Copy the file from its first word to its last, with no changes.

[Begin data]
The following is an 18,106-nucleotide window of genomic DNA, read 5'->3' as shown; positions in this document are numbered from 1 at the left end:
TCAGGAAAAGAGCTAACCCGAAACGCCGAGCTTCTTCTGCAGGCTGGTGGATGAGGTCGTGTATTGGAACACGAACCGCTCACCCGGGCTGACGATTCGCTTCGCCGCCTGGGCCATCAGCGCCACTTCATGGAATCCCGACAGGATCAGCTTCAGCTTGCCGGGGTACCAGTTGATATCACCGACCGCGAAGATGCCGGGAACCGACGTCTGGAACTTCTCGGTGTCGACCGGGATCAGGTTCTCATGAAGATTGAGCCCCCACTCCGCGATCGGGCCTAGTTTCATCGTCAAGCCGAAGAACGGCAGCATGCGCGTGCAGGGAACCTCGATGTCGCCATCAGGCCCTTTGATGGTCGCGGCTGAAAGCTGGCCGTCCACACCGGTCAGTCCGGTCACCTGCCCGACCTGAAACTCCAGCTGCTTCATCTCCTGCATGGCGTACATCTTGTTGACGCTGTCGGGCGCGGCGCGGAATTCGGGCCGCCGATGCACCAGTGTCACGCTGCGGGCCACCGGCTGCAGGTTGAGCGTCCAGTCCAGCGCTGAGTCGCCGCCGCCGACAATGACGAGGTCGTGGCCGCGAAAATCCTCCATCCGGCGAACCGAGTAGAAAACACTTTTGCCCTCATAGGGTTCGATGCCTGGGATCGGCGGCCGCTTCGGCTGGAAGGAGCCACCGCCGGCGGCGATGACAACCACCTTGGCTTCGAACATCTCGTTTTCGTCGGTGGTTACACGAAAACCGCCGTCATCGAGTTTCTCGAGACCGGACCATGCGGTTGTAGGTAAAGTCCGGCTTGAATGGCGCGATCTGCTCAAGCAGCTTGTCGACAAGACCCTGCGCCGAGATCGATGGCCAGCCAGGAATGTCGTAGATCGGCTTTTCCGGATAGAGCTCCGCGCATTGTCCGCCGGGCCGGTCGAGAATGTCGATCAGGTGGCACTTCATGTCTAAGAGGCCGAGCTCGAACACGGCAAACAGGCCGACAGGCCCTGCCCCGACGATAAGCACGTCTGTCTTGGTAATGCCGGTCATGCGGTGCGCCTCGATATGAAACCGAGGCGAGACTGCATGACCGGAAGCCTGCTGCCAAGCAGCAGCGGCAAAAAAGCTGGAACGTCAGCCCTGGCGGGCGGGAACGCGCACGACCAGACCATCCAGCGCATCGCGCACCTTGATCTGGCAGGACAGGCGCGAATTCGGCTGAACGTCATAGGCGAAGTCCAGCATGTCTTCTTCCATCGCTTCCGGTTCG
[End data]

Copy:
The following is an 18,106-nucleotide window of genomic DNA, read 5'->3' as shown; positions in this document are numbered from 1 at the left end:
TCAGGAAAAGAGCTAACCCGAAACGCCGAGCTTCTTCTGCAGGCTGGTGGATGAGGTCGTGTATTGGAACACGAACCGCTCACCCGGGCTGACGATTCGCTTCGCCGCCTGGGCCATCAGCGCCACTTCATGGAATCCCGACAGGATCAGCTTCAGCTTGCCGGGGTACCAGTTGATATCACCGACCGCGAAGATGCCGGGAACCGACGTCTGGAACTTCTCGGTGTCGACCGGGATCAGGTTCTCATGAAGATTGAGCCCCCACTCCGCGATCGGGCCTAGTTTCATCGTCAAGCCGAAGAACGGCAGCATGCGCGTGCAGGGAACCTCGATGTCGCCATCAGGCCCTTTGATGGTCGCGGCTGAAAGCTGGCCGTCCACACCGGTCAGTCCGGTCACCTGCCCGACCTGAAACTCCAGCTGCTTCATCTCCTGCATGGCGTACATCTTGTTGACGCTGTCGGGCGCGGCGCGGAATTCGGGCCGCCGATGCACCAGTGTCACGCTGCGGGCCACCGGCTGCAGGTTGAGCGTCCAGTCCAGCGCTGAGTCGCCGCCGCCGACAATGACGAGGTCGTGGCCGCGAAAATCCTCCATCCGGCGAACCGAGTAGAAAACACTTTTGCCCTCATAGGGTTCGATGCCTGGGATCGGCGGCCGCTTCGGCTGGAAGGAGCCACCGCCGGCGGCGATGACAACCACCTTGGCTTCGAACATCTCGTTTTCGTCGGTGGTTACACGAAAACCGCCGTCATCGAGTTTCTCGAGACCGGACCATGCGGTTGTAGGTAAAGTCCGGCTTGAATGGCGCGATCTGCTCAAGCAGCTTGTCGACAAGACCCTGCGCCGAGATCGATGGCCAGCCAGGAATGTCGTAGATCGGCTTTTCCGGATAGAGCTCCGCGCATTGTCCGCCGGGCCGGTCGAGAATGTCGATCAGGTGGCACTTCATGTCTAAGAGGCCGAGCTCGAACACGGCAAACAGGCCGACAGGCCCTGCCCCGACGATAAGCACGTCTGTCTTGGTAATGCCGGTCATGCGGTGCGCCTCGATATGAAACCGAGGCGAGACTGCATGACCGGAAGCCTGCTGCCAAGCAGCAGCGGCAAAAAAGCTGGAACGTCAGCCCTGGCGGGCGGGAACGCGCACGACCAGACCATCCAGCGCATCGCGCACCTTGATCTGGCAGGACAGGCGCGAATTCGGCTGAACGTCATAGGCGAAGTCCAGCATGTCTTCTTCCATCGCTTCCGGTTCG